TIJUANA, Mexico (AP) — The Mexican army said Friday it had uncovered another drug smuggling tunnel beneath the US-Mexico border, one day after the discovery of two others was announced.
The latest tunnel, still under construction, was 350 meters (380 yards) long and 1.7 meters (5ft 7in) high, linking the border city of Tijuana with San Diego in southern California, they said. Forty tonnes of marijuana was seized.
"Military troops discovered another tunnel under construction to transport drugs," said a defense ministry statement, adding that the tunnel was some 10 meters underground.
The tunnel had a ventilation system, wooden supports and already had part of a system of rails to transport drugs, General Gilberto Landeros told a press conference.
The entrance was found in a storage building some 250 meters from the border, and had not yet come out on the US side.
It had an altar with a picture of the Virgin Mary and another of Jesus Malverde, a saint not recognized by Catholics but venerated by drug traffickers, notably in the northwestern state of Sinaloa.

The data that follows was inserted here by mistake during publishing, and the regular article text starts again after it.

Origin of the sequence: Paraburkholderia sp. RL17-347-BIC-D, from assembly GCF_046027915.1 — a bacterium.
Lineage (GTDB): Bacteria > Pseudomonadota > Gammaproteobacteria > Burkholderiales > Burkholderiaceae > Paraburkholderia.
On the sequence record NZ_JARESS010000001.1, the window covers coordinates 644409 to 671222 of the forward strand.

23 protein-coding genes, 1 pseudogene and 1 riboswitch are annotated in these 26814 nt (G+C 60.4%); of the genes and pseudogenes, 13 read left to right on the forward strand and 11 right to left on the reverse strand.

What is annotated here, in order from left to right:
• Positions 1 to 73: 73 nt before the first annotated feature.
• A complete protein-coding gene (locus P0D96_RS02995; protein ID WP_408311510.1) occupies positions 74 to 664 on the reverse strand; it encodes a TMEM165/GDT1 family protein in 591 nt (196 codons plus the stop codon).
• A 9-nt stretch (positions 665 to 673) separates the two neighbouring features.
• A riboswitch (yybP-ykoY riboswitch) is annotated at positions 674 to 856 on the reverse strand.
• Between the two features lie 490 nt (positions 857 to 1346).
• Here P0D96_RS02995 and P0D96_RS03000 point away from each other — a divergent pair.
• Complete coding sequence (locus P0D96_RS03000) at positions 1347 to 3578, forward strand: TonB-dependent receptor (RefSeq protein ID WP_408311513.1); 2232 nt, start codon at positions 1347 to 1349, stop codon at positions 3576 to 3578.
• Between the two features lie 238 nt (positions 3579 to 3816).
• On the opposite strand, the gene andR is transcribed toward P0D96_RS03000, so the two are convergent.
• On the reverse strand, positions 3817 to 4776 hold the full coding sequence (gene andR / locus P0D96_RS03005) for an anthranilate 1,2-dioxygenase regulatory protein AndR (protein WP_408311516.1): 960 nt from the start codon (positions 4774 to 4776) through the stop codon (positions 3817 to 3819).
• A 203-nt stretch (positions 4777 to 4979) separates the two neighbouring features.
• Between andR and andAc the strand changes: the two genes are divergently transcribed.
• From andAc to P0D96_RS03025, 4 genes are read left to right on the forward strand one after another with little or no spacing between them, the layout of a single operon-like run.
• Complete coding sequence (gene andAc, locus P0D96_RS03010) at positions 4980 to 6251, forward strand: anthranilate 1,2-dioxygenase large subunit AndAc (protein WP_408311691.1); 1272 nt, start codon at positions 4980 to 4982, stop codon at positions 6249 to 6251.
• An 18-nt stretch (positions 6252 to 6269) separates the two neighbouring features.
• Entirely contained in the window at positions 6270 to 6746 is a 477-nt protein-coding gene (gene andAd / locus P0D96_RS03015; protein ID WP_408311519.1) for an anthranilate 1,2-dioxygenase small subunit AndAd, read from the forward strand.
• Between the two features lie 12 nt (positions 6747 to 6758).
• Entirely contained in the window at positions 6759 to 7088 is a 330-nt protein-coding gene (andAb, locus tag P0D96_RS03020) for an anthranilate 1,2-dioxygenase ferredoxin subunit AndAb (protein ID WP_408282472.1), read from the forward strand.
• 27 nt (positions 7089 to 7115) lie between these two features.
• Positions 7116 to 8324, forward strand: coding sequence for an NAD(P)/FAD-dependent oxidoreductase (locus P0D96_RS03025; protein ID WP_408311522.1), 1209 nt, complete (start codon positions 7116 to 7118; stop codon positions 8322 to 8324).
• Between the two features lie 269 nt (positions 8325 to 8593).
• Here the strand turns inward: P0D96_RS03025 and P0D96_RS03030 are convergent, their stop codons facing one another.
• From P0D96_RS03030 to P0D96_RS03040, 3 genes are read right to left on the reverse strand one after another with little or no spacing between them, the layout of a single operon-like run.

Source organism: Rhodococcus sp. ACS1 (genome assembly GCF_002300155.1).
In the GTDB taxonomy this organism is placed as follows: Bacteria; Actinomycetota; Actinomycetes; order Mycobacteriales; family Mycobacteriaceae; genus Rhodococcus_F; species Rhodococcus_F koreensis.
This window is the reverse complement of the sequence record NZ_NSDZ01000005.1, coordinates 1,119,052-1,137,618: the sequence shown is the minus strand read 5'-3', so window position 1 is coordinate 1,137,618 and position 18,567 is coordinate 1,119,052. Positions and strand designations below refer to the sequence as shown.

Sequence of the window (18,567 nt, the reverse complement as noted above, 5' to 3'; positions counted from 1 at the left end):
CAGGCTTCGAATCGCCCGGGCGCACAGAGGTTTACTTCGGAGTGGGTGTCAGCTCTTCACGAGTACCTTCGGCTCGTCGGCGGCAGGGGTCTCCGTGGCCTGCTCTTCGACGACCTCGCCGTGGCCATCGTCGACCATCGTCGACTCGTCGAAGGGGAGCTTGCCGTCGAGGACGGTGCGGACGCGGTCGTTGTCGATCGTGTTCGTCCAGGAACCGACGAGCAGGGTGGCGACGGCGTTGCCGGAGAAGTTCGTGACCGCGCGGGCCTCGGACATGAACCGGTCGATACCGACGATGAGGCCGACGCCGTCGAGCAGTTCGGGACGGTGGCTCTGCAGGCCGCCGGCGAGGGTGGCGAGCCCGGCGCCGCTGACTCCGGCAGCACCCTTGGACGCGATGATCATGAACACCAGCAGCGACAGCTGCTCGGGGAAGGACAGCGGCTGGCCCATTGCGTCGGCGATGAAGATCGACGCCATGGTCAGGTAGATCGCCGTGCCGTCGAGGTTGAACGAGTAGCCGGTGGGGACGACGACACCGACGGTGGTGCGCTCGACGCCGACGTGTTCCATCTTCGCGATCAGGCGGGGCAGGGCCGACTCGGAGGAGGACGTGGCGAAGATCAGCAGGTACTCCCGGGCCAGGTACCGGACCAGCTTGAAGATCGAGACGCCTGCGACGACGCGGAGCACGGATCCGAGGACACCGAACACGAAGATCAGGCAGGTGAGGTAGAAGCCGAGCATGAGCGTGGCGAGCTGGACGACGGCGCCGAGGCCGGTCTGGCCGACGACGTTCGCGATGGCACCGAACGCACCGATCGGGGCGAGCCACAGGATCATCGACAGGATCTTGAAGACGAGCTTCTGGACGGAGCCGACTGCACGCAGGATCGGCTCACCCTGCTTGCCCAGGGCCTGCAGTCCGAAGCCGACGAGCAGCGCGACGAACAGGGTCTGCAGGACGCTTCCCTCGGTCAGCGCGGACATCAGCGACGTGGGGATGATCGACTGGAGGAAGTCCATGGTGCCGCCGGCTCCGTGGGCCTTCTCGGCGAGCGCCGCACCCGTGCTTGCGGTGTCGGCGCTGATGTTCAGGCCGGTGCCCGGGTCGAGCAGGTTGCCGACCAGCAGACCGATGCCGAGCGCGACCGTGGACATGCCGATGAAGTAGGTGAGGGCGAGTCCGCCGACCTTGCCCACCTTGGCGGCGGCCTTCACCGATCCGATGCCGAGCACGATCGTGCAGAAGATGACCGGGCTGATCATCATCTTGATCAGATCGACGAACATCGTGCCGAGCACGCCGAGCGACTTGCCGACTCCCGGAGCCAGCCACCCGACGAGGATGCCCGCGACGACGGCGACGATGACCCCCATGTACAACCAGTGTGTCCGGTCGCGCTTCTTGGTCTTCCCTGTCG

Almost at the same time, in another warehouse in a rural area east of Tijuana, soldiers seized 40 tonnes of marijuana stored in five trucks.
Three people were arrested, said Landeros, adding that it was not yet known to which drug cartel the tunnel or the drugs belonged.
On Thursday, authorities from the two countries said they had unearthed a 240-yard-long drug tunnel from the Arizona town of San Luis across the border to San Luis Rio Colorado, on the Mexican side.
Separately Thursday the Mexican army found a 150-meter long tunnel from Tijuana to the US side of the border.
Last November two major drug smuggling tunnels were found near the Mexican border with California in Tijuana, one of them 400 yards long and the other 600 yards in length.
Over the past decade at least 86 tunnels have been discovered in Arizona, and 50 in California, officials said.
More than 50,000 people have been killed since 2006, when Mexico launched a major military crackdown against the powerful drug cartels that have terrorized border communities as they have battled over lucrative smuggling routes.